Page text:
“The vendor community is ‘the boy who cried wolf’ to a degree at this point to a CEO of a mid-size IMB,” Potter admits. CEOs and decision-makers at IMBs have been burned by promises of savings, promises of speed, and promises of differentiation. “In many ways, the vendor tech community has not lived up to that,” he observes.
“We have lenders all the time who call us, and I feel bad, but we can’t help them . . . There’s just not anything really of value left.”
Garth Graham, Senior Partner
Every vendor pitch, booth, and email blast highlights vendors’ abilities to improve efficiencies and lower costs in a holistic manner so employers can “get more” out of their people. But, Potter says the efficiencies (à la savings) haven’t materialized. As a result, vendors are finding it increasingly difficult to convince CEOs and decision-makers who have been burned in the past that the best option for saving money is spending more money, especially after those stakeholders have had to make difficult staffing decisions. And yet, dragging their organizations through multiple rounds of layoffs, rather than cutting deep from the beginning, has increased the pain for both employers and employees.
Of course, the silver bullet cost-saving measure is a holistic approach that happens to be the most difficult balance to achieve: keeping “the right people” for CEOs and decision-makers to build additional savings and efficiencies around. What tends to happen, Potter says, is the one person left after layoffs does more work, but they don’t do it more efficiently or as effectively.
He argues that the piecemeal way companies evolve in the industry will not work in the future.
“That’s the real trouble here,” says Potter, “for CEOs and decision-makers at midsize IMBs. What tools and solutions are real that you can give that person so that now they can do their job three times as well, instead of doing three jobs?”
Cashing Out The Back Office
Rick Roque, previous founder of Menlo Company, a mergers, acquisitions, and capital fundraising firm, believes the market of the past 18 months has exposed a financial inflection point for small- to medium-sized regional lenders that he calls “the regional ditch.”
Essentially a cash problem exacerbated by current market conditions, the ditch results in polarization within the mortgage finance industry.
“You need the cash to be able to make mistakes,” he explains, but for many lenders, the time to make mistakes has come and gone.
Sustained by the annuities of mortgage servicing rights (MSRs), the nation’s largest lenders are well-positioned to expand their market share whenever the market rebounds. Larger lenders (more than $2 billion per year in originations) also tend to be better capitalized, with more and easier access to cash through secondary markets and higher net-worth ownership.
Meanwhile, small lenders are circling the wagons in local markets, doing their best to retain top talent as Rocket and PrimeLending move to recruit local LOs. With less than $500 million in annual originations, small lenders can pivot with the market more easily than larger lenders by reducing their liquidity requirements, staffing levels, and core back-office expenses. Small lenders tend to have strong referral partners, which helps sustain purchase volume during periods of declining refinances. On paper, small lenders are also less risky for capital partners like local banks to support if they need extra liquidity.
Being thinned from the herd are medium-sized lenders, a group that includes approximately three-quarters of all IMBs. These lenders lack the agility to pivot quickly or hybridize due to contractual obligations and financial covenants required to remain operational.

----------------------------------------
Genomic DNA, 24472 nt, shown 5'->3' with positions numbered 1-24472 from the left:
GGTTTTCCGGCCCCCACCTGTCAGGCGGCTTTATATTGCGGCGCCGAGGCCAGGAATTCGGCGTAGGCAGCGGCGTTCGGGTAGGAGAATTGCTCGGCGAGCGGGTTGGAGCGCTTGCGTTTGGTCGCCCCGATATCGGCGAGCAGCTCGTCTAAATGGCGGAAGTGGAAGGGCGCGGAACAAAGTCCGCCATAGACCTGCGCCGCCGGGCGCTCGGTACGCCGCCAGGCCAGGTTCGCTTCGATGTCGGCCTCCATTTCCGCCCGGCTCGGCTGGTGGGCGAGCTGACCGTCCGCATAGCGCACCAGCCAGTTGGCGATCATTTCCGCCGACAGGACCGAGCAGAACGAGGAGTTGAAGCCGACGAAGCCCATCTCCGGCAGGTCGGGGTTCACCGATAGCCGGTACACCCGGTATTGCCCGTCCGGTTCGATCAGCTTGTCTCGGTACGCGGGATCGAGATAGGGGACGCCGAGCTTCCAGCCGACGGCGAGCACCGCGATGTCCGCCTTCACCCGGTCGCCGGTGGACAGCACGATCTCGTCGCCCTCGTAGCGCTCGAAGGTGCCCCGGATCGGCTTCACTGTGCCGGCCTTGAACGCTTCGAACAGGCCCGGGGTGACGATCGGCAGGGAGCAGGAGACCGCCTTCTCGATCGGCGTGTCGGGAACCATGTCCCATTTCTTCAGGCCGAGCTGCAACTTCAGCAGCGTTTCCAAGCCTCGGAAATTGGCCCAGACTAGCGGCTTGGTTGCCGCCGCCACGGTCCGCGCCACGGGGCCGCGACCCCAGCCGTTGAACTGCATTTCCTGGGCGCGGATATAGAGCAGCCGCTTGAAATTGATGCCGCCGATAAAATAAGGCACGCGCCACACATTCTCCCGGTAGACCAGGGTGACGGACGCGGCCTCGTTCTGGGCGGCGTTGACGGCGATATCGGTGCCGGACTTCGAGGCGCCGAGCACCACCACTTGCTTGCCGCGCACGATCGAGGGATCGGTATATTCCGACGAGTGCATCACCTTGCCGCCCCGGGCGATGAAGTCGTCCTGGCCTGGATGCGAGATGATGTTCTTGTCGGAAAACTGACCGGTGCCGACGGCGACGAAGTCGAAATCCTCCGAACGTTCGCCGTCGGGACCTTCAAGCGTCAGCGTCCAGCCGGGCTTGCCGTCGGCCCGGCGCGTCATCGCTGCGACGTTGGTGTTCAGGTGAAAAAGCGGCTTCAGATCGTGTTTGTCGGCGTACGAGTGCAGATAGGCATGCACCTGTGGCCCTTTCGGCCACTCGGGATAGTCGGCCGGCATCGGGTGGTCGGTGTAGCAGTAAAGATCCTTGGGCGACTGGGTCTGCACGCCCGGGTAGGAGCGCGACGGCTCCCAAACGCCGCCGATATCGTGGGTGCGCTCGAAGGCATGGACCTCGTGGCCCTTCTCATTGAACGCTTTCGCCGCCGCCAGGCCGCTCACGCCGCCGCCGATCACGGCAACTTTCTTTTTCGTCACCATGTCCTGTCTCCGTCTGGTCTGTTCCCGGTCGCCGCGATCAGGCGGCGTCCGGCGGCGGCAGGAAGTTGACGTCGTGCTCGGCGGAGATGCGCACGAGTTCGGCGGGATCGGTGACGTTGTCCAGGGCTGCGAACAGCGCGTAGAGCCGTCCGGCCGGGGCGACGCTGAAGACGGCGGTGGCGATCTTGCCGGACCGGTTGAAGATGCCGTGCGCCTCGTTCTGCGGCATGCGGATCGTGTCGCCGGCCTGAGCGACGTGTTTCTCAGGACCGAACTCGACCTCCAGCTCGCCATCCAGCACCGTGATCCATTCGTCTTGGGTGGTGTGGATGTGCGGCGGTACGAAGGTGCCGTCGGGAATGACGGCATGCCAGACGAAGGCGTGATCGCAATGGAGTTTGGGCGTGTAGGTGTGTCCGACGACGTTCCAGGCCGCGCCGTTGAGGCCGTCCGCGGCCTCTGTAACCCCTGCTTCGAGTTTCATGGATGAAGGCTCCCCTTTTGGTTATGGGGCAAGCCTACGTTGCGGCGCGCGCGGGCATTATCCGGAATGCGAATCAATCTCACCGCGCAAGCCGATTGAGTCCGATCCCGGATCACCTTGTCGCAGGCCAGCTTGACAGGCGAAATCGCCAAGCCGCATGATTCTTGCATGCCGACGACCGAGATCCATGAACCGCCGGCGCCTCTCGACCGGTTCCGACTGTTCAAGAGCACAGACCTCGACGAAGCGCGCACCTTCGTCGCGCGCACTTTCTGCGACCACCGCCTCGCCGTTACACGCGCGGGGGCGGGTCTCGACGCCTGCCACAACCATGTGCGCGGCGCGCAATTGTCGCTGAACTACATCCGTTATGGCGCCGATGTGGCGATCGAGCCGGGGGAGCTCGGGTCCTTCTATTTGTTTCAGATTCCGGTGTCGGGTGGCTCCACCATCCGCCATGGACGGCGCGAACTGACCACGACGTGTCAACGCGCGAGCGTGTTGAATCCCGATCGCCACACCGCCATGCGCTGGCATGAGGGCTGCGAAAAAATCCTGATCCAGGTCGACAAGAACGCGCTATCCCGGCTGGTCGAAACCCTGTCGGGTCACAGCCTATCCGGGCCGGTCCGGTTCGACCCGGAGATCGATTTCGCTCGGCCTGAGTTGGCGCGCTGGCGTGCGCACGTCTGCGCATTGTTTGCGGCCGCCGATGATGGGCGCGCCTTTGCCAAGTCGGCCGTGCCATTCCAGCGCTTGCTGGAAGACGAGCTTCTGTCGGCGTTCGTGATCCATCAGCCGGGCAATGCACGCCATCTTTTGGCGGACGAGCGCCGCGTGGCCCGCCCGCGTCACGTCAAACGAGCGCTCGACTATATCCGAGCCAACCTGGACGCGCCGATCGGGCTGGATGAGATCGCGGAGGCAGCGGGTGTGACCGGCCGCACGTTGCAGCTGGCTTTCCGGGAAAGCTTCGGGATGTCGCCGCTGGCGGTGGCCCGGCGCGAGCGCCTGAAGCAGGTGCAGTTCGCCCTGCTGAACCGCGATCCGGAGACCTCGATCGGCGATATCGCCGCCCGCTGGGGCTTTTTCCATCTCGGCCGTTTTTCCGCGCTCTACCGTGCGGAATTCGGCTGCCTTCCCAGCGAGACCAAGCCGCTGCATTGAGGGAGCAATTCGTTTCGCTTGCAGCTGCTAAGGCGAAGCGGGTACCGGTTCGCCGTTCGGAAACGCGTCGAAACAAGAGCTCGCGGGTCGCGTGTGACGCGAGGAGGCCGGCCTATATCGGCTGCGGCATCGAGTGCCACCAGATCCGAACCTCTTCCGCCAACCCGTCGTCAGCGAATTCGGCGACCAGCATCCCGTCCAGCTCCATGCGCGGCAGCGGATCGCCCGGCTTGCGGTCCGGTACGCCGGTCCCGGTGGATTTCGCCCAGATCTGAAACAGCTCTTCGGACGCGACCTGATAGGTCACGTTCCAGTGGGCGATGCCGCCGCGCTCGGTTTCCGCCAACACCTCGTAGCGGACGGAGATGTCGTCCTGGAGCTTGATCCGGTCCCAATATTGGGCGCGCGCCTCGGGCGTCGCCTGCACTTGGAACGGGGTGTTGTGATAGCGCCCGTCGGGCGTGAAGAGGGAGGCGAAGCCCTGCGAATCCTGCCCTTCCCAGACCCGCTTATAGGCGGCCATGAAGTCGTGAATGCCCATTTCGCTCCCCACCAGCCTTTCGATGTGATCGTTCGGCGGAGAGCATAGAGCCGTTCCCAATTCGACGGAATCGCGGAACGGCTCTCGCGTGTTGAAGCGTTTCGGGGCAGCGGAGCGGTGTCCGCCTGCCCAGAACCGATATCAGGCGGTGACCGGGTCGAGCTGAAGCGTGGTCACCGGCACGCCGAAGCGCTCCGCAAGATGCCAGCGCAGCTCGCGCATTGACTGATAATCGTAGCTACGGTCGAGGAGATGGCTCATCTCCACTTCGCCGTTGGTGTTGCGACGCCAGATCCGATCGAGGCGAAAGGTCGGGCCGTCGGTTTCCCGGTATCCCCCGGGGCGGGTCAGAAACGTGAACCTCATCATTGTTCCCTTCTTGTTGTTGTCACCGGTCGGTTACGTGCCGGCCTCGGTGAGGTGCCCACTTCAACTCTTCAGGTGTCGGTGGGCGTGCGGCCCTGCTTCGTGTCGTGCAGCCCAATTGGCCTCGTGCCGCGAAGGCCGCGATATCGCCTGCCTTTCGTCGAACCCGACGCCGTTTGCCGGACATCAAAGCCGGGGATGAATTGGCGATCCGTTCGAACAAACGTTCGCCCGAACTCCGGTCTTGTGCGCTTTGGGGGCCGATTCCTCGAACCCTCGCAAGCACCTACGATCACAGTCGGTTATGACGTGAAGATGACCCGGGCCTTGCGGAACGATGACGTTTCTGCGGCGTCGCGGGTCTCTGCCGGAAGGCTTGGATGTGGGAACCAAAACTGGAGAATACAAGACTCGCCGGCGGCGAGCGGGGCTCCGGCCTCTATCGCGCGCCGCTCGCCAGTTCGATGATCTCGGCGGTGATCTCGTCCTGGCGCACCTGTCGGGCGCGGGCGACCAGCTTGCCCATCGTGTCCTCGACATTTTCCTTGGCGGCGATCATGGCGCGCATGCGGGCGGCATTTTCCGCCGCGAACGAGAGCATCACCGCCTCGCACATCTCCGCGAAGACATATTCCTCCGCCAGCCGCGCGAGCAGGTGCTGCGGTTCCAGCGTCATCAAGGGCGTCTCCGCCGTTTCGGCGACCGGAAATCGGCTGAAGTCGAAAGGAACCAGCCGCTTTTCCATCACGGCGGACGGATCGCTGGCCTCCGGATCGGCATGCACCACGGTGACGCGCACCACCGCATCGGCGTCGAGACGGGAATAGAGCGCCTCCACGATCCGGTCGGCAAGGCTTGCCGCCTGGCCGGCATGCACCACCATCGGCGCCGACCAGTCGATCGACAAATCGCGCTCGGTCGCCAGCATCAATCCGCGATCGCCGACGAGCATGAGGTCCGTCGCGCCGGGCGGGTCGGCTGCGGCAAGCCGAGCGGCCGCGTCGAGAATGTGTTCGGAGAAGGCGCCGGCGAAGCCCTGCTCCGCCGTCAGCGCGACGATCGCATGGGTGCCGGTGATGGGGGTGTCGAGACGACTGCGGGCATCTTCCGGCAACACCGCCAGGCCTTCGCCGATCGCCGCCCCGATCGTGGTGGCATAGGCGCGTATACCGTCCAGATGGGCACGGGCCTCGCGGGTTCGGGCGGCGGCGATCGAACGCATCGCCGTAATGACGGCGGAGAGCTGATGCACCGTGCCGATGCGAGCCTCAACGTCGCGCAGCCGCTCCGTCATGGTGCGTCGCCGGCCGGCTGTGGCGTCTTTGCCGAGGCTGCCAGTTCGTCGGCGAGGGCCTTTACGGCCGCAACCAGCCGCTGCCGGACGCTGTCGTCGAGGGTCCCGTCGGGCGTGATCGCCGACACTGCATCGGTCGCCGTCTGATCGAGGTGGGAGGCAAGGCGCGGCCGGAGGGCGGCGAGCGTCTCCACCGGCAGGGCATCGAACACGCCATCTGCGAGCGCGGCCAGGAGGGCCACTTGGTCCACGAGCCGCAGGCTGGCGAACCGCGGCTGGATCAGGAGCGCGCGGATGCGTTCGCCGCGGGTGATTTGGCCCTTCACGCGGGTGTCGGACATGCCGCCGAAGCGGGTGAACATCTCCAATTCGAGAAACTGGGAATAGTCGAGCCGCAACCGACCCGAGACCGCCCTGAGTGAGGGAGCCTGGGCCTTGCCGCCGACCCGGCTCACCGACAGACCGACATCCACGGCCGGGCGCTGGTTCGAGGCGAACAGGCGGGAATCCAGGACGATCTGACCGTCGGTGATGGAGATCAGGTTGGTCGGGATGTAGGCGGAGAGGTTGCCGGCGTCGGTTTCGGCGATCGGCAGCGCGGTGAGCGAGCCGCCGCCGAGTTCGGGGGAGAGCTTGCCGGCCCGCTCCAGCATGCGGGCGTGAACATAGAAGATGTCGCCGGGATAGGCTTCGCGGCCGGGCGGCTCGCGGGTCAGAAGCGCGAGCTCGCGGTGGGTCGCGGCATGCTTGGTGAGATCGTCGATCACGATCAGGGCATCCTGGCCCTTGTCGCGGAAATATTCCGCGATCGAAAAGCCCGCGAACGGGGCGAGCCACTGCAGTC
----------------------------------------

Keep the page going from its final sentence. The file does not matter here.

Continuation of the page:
More than a cash problem, though, the regional ditch is a trap for lenders with “a lack of market knowledge and lack of cash to hire correctly,” Roque explains. For a growth-oriented company that wants to hit $5 billion in annual originations, he advises, ignore the industry’s pervasive tribalism — hire leadership who’s been there before. Don’t hire from within.
Though Stratmor’s Graham prefers the phrase “volume tranche” to “regional ditch,” he agrees that lenders who are not exceeding certain financial thresholds will struggle to compete when the market rebounds. Lenders producing roughly $500 million to $2 billion annually are finding it very difficult to make money right now, Graham says.
Seventy-eight percent of mortgage banks reported losses in the first quarter, but nearly all fall into the “finding it very difficult to make money” category this year. “It doesn’t mean you have to sell,” says Graham, “because if you’re willing to lose money or break even and keep your capital in there, that’s okay. Wait until next year; that’s a reasonable strategy. But, between those two, it’s very difficult to make money.”
With few employees left to cut from the front office, the back office is now getting expensive, making mergers and acquisitions deals all the more attractive to buyers. During the boom years of 2020 and 2021, corporate back office functions such as closing and post-closing, executive compensation, quality control, human resources, and technology cost about 50 basis points. Now that cost is more than 100 basis points.
“That’s the driver of the M&A,” Graham says. “The buyers can say that a 100 basis points are gone – I can buy you without adding one human in the back office. That’s the economic impetus for the deal.”
What buyers are willing to pay for is production. And pay they will.
Managing Unprofitable Branches
When business is strong, small- and medium-sized lenders will often branch into new markets using expense management branches (EMBs), otherwise known as profit and loss (P&L) branches.
However, Roque has witnessed how lenders can struggle to manage P&L branches when the market turns. “When times are good, they’ll grow in markets that aren’t in their backyard and then close those branches because they don’t know how to manage those branches remotely,” he says. Given the cyclical nature of the mortgage industry, this is an unsustainable growth strategy that Roque points to as evidence of the lack of leadership he sees among small- and medium-sized regional lenders.